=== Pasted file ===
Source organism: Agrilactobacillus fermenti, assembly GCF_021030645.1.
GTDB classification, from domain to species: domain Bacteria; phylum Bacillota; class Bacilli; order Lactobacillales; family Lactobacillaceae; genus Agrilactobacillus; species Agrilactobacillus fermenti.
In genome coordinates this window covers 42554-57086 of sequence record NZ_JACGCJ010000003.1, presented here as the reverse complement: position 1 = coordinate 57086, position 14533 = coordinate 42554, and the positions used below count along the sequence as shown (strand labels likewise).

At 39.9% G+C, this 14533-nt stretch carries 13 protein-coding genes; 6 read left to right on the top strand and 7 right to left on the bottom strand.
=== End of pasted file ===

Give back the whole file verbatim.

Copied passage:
Source organism: Agrilactobacillus fermenti, assembly GCF_021030645.1.
GTDB classification, from domain to species: domain Bacteria; phylum Bacillota; class Bacilli; order Lactobacillales; family Lactobacillaceae; genus Agrilactobacillus; species Agrilactobacillus fermenti.
In genome coordinates this window covers 42554-57086 of sequence record NZ_JACGCJ010000003.1, presented here as the reverse complement: position 1 = coordinate 57086, position 14533 = coordinate 42554, and the positions used below count along the sequence as shown (strand labels likewise).

At 39.9% G+C, this 14533-nt stretch carries 13 protein-coding genes; 6 read left to right on the top strand and 7 right to left on the bottom strand.